How to watch the Perseid meteor shower this week

Updated Aug 10, 2016
(Photo by Ali Ihsan Ozturk/Anadolu Agency/Getty Images)

The annual Perseid meteor shower peaks this year on the night of August 11 through the morning of August 13, according to NASA. The event can be witnessed from much of the Northern Hemisphere.

» Superstitious? Lunar eclipse, rare comet and full ‘Snow’ moon all coming Friday

To get the best view of a meteor shower, astronomy experts recommend dark locations at least an hour away from urban areas. Hills or farms with little to no trees are preferred.

Skyglow, the light pollution caused by localized street lights, will block out the stars and negatively affect your viewing experience.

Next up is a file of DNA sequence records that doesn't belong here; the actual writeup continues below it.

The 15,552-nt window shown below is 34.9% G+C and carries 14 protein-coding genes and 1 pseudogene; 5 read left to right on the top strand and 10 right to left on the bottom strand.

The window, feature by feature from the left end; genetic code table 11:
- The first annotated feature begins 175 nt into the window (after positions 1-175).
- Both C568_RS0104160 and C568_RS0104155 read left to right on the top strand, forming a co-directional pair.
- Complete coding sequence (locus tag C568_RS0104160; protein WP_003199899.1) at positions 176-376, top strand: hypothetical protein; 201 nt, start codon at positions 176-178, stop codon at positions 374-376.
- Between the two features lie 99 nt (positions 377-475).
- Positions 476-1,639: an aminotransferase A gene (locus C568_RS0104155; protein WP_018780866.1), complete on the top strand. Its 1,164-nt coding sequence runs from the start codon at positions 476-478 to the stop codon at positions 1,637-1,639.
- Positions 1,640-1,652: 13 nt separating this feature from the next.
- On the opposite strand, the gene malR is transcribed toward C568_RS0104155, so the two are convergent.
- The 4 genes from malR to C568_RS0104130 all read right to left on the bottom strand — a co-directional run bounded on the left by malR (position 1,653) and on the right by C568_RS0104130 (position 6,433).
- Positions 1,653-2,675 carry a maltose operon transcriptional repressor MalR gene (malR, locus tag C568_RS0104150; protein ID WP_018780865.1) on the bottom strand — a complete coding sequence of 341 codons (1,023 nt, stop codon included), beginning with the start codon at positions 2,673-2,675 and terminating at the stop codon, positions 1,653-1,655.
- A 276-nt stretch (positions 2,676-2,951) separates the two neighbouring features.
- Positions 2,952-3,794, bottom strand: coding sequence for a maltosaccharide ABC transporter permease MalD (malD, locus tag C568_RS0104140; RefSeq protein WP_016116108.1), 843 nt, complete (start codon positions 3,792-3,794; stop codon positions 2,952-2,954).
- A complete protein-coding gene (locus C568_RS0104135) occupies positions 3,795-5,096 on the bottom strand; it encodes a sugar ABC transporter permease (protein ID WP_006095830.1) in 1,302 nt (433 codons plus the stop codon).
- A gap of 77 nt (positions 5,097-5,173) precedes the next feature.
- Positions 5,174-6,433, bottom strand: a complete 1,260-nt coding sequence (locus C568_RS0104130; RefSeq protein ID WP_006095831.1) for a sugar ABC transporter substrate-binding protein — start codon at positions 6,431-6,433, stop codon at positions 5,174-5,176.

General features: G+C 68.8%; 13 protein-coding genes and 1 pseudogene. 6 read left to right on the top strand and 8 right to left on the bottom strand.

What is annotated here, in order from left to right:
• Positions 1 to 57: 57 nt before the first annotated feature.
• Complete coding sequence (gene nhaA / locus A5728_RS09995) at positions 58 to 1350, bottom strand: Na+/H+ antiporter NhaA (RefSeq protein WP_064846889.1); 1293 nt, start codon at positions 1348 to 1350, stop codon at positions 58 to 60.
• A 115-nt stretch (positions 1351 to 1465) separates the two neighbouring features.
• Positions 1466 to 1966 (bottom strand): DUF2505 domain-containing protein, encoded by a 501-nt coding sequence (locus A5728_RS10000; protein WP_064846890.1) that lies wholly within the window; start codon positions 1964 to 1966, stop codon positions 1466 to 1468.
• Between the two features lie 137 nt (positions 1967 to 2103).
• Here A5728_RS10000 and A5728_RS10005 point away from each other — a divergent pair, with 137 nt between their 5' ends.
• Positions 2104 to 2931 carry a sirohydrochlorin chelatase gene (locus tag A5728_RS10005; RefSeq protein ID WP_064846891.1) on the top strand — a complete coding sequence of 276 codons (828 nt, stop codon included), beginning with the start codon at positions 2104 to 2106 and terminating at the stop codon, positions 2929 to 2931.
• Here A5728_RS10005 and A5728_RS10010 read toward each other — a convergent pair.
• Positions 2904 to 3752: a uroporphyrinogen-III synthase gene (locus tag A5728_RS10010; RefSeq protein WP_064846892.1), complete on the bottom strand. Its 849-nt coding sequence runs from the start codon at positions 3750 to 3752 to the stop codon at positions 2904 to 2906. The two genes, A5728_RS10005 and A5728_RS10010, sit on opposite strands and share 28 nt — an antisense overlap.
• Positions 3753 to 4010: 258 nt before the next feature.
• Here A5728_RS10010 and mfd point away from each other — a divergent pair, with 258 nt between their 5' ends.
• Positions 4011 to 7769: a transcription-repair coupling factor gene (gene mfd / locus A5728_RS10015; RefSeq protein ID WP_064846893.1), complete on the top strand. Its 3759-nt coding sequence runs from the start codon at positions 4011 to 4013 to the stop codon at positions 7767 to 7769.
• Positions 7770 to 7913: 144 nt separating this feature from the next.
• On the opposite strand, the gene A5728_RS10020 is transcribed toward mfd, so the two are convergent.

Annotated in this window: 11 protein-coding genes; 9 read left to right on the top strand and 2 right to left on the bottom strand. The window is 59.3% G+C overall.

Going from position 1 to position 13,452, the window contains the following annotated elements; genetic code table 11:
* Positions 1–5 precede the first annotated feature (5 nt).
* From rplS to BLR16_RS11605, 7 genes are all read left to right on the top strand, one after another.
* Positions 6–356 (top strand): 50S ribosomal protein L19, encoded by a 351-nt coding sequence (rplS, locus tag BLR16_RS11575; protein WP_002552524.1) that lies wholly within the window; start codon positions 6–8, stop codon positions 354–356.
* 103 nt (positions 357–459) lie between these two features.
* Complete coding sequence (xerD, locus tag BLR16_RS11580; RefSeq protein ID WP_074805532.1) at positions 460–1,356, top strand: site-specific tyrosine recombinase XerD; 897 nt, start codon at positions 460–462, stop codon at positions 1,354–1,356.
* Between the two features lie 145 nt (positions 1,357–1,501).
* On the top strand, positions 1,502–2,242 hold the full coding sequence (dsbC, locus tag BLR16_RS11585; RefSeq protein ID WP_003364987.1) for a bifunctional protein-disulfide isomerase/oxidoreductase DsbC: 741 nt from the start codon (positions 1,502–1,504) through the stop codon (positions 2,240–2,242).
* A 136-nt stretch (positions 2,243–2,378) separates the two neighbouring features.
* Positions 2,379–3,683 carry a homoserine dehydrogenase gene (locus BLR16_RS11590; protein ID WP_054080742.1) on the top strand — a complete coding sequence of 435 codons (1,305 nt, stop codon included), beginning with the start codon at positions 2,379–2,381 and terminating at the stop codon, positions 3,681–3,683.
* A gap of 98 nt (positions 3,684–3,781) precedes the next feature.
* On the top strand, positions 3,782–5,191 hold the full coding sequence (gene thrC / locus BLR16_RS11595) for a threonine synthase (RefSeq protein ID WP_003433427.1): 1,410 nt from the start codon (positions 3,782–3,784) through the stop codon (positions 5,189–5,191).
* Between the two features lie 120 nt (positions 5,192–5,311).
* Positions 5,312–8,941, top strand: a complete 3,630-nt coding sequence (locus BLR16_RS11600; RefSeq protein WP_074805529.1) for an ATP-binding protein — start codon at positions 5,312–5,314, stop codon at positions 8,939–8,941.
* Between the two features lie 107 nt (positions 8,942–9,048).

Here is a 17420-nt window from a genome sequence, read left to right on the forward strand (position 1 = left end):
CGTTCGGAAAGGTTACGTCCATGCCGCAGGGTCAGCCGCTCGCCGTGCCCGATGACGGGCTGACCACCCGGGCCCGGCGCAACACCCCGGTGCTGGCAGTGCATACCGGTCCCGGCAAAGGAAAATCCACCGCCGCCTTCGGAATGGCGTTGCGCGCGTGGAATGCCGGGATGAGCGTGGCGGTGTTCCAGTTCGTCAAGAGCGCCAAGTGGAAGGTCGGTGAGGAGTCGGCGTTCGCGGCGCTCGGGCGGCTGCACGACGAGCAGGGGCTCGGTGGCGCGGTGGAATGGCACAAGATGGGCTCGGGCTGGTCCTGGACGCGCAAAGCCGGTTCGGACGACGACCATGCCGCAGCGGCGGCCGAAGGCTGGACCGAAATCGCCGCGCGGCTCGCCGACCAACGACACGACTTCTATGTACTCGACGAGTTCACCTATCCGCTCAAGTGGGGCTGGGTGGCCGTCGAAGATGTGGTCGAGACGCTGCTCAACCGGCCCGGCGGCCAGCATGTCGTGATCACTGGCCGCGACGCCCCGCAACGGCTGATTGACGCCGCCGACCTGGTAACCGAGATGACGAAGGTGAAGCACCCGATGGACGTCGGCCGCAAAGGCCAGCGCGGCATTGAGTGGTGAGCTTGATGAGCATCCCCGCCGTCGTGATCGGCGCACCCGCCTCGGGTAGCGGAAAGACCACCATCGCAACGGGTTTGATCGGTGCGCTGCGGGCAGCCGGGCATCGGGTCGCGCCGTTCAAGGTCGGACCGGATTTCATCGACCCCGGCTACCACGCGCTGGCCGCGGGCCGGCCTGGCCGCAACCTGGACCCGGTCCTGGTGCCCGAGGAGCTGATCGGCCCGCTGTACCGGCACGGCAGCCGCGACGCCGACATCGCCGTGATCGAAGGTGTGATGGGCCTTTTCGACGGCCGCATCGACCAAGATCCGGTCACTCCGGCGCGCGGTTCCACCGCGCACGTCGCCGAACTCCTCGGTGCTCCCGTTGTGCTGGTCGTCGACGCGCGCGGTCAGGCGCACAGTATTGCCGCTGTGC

“You want to try and get as clear view of a horizon as possible so you can see as much sky as you can,” James Sowell, director of the Georgia Tech Observatory, said in a 2015 phone interview with The Atlanta Journal-Constitution.

A meteor passes across the sky during the peak in activity of the annual Perseids meteor shower in the village of Rufforth, near York, northern England, on Aug. 12, 2015. Photo: OLI SCARFF

On a normal night, stars appear more brightly between an hour after sunset and 50 minutes before sunrise. However, meteor showers are best viewed between 3 to 4 a.m., when the Earth rotates in the direction of the comet's debris field, according to Sowell.

During the peak of the Perseid meteor shower, stargazers can see up to 100 meteors an hour, NASA says.

Tips and tricks for watching the Perseid meteor shower 

  • Leave your telescope at home.
  • Be patient. Streaks will average one every three minutes.
  • Bring a jacket and lots of bug spray.
  • Adjust your eyes to the darkness. Don’t go indoors or use your smartphone at least 10 minutes before stargazing.
  • Best places to watch meteor showers in Georgia